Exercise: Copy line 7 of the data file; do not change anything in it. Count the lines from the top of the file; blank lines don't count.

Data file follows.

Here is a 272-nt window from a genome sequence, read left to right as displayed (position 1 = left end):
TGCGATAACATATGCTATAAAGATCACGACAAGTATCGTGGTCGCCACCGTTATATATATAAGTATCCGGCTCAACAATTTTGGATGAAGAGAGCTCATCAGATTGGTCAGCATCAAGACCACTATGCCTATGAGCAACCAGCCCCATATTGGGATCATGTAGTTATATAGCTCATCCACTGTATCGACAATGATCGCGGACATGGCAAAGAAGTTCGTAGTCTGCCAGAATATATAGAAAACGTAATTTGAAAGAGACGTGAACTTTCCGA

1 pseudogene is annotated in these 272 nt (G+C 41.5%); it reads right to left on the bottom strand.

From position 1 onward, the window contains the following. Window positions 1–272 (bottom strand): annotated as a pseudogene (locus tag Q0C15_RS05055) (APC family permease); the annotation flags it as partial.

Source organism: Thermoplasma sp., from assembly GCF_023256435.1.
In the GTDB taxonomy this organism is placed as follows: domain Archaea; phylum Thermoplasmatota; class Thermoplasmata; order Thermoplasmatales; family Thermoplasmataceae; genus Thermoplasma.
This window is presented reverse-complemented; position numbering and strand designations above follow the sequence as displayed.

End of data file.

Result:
This window is presented reverse-complemented; position numbering and strand designations above follow the sequence as displayed.